For me, Batman has always had unlimited powers.

IX. DON’T WORRY, ROBIN-HATERS
Years later, Grant Morrison would have a strangely protracted run along several Batman books starring several Batmen. In and among that, he would invoke all past Batman history, even the stuff that was retconned and contradictory.  I loved that, of course—because that’s how I can’t help but seeing Batman because of this book: a mess, a blurry figure produced when so many Batmen are super-imposed on each other.
And in among that star-smear of infinite Batmen that Morrison drew from was a strange, horrifying drug trip that Batman went on in 1963, where he’s subjected to the death of Robin.
“Robin Dies at Dawn!”
You have to understand, The Greatest Batman Stories Ever Told is the ur-text for me, it is the book, something which is constantly thwarted by the corporate powers that own him. By the time Morrison took over, Crisis had happened, and Zero Hour, then Infinite Crisis.  A constant string of reboots and tone-shifts, and endless pull in the direction of “serious” Batman where he prefers to work alone despite his many sidekicks, where he didn’t help found the Justice League, where he will argue against the presence of the supernatural.  The goofy Batman movies were all derided and thrown out.  We wanted, I was told, a Batman with a whiskey-soaked voice and very little in the way of neck movement. A Batman who was more and more the rich sociopath beating up the mentally ill.
And then they moved back to this overlapping, multitudinous model. The postmodern Batman made of pieces. And they drew on “Robin Dies at Dawn” for material. I am programmed, like Powerman with his throat-tapes, to respond to references to my ur-text.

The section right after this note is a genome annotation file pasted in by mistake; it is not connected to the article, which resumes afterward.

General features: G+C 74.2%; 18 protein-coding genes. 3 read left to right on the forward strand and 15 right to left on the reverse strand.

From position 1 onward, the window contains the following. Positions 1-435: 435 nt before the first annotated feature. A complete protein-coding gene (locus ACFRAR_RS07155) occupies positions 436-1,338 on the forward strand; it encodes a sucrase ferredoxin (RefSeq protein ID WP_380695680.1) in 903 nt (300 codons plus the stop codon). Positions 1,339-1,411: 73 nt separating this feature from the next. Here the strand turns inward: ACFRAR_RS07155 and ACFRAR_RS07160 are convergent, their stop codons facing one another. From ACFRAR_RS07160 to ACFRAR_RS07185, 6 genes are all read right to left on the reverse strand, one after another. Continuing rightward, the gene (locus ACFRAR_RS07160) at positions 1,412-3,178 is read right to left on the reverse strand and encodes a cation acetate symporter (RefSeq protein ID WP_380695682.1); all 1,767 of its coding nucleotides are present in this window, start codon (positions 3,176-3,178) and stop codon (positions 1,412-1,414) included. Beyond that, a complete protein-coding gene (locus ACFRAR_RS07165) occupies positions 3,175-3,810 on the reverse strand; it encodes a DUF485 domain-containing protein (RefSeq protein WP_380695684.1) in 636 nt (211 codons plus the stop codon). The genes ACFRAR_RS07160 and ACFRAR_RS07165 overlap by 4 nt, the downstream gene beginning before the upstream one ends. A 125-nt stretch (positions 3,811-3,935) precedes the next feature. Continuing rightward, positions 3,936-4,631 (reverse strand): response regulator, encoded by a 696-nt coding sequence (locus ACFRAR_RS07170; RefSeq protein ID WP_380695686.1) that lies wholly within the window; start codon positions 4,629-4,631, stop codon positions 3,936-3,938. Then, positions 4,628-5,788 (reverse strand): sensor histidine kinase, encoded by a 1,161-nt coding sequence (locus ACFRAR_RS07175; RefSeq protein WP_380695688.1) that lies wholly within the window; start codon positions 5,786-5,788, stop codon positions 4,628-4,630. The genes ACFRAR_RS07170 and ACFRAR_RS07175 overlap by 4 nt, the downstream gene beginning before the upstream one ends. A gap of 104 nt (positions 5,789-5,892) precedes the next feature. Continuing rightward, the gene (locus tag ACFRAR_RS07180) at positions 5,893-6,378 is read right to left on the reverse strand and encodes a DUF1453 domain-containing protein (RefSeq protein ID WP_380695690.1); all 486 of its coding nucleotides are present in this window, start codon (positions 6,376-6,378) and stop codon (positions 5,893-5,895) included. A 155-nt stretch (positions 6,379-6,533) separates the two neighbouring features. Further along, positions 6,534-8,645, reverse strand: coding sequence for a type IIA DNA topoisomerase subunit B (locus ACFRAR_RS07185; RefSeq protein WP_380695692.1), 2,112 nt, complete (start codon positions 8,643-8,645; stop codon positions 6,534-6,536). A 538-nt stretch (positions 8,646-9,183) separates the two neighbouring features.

And ha-ha, Robin makes it out alive.  His death is a dream, a hallucination experienced alongside a dream of an alien world.
So you can suck it.

THE BATMAN BIBLE PART 2

By Ben Rawluk

Hey there, kids! We’re back with part two of Ben’s examination of The Greatest Batman Stories Ever Told! We hope you’ll be in love as we are!

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THE AWESOMENESS OF SEGA’S X-MEN: PART 2
By Steven Miller
Last time, I told all you Nintendo people why Sega people are the best via the incredibly awesome and odd X-Men. This time around, I’ll be exploring the sequel, X-Men 2: The Clone Wars, which builds on the success of the first one, with a few new twists. A lot of people site this game as being better than the first, but I’m not so sure I agree..I mean, that Excalibur level was awesome, and only one of these games features Shi’ar Majestrix Lilandra Neramani of Chandilar. But anyway, here we go!
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X-Men 2 has a cold open. I mean that figuratively and literally, as you are dropped in the snowy first level with a random character you didn’t get to choose.  I guess it’s supposed to be Siberia. It only snows in Canada and the Soviet Union in the X-Men universe, so it’s a pretty safe bet to place any snow experience in one of those two camps.  There’s some good news/bad news about this level. The good news is that Omega Red is not in it. The bad news is that Omega Red is not in it. It’s basically just a test level so you can see how cool the powers are compared to the last game. It’s kind of the same, except that everyone can double jump now. The graphics are also greatly improved this time around. Things are a bit more “3D”.

After beating up some tanks, we get our intro screen…the game has begun! We learn from the title that there’s going to be some clone action. It’s a little vague what that means…will it be some Mr. Sinister plot, or a crossover with Spider-Man? Spoiler alert, it’s the Phalanx.
Next we wander down into a Sentinel production facility, which I guess is why we’re in Siberia! Can I get an assist from Darkstar? This level set is actually really neat because there is a giant Sentinel in the background, and it’s like the facility is built around this giant robot.  I wish it was a Master Mold (it bakes babies in its tummy), but it’s really a great concept.  It’s also something that the X-Men do like, every day. They wonder why they get such a reputation as terrorists…maybe it’s because they’re never not exploding a government facility in and out of US borders. Anywho, you fight an easy boss and blow this thing up good!